NORFOLK, Va. (WAVY) – The thundering rumble of jet fighters and the sustained rotary roar of propeller-driven surveillance planes. Those were the prelude to hugs, kisses and tears Monday at two local bases.

A squadron of five E-2D Hawkeyes and four squadrons of FA-18s returned to Chambers Field and NAS Oceana, respectively, after a nine-month deployment.

The wife and kids of CMDR Chuck Cline raced across the pavement at Chambers Field to embrace him, his daughter literally jumping for joy.

“We got everything done like we were supposed to,” Cline said. “We got all the airplanes home and that’s all I can ever ask for.”

His son had counted the days since the family was together – 278.

The surveillance planes were patrolling the Mediterranean Sea and adjacent waters as part of the USS Harry Truman carrier group.

“We were just out there supporting NATO and all of our allied partners and happy to be back home,” said LCDR Michael Alexander.

The surveillance planes are a key part of awareness for the entire carrier group.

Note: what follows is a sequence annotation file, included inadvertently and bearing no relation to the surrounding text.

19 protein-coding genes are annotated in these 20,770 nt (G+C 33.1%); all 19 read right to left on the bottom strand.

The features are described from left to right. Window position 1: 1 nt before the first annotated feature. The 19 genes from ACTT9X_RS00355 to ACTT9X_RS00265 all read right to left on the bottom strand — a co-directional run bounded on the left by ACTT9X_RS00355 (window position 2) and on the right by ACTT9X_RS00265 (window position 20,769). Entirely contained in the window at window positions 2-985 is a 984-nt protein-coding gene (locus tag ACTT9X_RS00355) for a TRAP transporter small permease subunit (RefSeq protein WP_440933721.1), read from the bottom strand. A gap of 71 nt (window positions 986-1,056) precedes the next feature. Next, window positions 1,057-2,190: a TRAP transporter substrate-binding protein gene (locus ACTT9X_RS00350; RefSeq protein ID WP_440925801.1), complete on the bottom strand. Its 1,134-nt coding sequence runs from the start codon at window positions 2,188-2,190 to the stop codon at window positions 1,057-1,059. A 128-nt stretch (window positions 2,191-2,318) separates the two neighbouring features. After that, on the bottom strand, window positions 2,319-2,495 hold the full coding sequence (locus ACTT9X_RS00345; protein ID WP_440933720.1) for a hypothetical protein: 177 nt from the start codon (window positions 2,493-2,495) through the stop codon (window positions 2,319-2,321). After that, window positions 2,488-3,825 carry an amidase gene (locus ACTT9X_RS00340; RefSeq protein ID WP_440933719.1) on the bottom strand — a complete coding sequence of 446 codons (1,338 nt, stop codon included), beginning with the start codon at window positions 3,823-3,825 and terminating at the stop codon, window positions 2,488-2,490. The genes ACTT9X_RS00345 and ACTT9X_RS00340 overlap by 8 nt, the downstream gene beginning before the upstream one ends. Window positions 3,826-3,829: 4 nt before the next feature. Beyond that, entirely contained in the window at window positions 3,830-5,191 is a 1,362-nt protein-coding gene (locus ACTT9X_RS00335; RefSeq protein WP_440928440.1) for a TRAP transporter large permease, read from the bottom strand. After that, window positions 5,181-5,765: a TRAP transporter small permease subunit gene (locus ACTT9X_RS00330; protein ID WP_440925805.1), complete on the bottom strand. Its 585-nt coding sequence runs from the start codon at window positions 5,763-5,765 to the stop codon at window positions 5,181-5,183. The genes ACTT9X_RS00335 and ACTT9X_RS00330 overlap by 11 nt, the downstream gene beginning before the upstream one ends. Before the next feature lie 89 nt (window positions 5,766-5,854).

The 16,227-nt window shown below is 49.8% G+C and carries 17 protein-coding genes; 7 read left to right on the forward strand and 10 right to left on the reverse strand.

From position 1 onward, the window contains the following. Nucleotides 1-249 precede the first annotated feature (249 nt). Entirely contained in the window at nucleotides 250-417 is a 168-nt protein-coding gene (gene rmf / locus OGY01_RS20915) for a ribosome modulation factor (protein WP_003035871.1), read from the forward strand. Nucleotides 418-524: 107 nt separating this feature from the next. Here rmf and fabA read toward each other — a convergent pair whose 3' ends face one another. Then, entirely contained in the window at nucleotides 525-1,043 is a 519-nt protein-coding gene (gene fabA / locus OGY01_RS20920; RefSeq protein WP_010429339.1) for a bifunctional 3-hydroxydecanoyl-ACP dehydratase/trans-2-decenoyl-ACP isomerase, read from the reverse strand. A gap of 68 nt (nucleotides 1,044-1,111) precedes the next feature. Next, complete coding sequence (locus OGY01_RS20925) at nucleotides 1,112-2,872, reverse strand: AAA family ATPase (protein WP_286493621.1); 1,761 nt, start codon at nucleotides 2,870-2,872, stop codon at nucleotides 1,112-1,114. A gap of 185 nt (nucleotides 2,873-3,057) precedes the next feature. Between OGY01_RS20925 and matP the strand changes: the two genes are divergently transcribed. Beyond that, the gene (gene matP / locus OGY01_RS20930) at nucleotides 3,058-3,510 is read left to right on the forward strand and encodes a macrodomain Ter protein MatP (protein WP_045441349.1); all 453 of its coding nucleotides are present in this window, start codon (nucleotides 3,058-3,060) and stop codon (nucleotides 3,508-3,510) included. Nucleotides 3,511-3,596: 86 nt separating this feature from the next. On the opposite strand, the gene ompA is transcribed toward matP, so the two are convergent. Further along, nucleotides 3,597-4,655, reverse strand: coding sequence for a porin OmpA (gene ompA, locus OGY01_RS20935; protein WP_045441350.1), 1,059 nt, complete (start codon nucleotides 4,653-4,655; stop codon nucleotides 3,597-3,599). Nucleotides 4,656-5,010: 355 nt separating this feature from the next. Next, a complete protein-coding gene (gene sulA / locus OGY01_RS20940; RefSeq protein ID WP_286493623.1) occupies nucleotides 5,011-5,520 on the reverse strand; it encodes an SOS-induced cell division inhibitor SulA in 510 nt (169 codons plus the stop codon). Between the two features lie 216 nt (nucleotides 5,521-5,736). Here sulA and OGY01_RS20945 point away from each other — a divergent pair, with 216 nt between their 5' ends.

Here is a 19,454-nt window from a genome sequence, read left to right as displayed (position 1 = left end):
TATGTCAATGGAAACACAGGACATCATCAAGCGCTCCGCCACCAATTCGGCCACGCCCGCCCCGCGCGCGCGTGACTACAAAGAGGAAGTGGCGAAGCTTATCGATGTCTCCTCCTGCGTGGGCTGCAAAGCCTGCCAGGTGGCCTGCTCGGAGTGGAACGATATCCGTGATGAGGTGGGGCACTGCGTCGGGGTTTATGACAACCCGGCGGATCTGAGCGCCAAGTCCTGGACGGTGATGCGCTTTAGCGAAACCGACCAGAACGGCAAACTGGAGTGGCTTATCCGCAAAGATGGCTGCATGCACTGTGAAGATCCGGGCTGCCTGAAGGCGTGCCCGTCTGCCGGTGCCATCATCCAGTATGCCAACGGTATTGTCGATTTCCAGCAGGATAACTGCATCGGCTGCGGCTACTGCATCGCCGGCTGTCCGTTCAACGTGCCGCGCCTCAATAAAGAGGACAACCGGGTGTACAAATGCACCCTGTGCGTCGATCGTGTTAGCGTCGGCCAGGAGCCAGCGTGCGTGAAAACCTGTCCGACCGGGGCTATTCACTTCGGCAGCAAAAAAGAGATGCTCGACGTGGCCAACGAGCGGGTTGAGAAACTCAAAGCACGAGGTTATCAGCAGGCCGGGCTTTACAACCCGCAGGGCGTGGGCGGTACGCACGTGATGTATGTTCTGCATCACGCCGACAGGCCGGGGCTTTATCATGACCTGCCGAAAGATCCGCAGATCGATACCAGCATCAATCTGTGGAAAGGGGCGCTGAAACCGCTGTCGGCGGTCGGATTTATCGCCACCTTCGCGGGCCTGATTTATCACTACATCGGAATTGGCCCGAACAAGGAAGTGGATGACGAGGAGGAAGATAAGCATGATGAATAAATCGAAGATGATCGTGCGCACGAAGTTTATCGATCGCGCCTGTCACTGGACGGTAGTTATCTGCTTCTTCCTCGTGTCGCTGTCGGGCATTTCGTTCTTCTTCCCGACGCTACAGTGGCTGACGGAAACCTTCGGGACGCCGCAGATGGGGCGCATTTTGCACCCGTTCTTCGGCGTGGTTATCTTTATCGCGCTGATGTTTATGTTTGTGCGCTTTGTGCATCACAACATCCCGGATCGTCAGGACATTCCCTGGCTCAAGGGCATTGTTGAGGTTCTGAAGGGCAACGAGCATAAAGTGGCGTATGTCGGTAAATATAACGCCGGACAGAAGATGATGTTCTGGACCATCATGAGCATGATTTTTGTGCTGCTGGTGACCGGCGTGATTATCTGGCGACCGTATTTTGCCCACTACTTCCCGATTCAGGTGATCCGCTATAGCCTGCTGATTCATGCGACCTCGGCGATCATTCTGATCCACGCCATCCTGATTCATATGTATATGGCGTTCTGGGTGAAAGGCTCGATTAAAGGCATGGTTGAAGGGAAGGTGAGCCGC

“The E2 specifically can see father and hear farther than the ships or the other aircraft. We just go out take a look around take a listen around,” said LCDR John Franklin.

Meanwhile, in other skies over Hampton Roads, FA-18s were touching down at Oceana.

“I’m so proud of all of them,” said Shari Underwood, whose son is a naval aviator. “They’ve all given up their time and their lives.”

After all the jet noise and cheering, one pilot’s wife is ready to chill.

“We’re just gonna sit by the pool. That’s all we’re doing,” said Rebecca Valdez. “We’re just gonna be quiet.”

“It’s phenomenal. We’ve been dreaming of this day for a long time,” said CMDR Matthew Enos. “We’ve had multiple extensions but we’re glad to be home now, and it makes it even more special when I can see everyone else also reunited with their families.”

“There’s nothing like it. It was incredible to see all the people waving at us,” said LT Mike Tallon.

The fighter jets and surveillance planes were part of more than 10,000 successful missions during the nine months at sea aboard the Truman.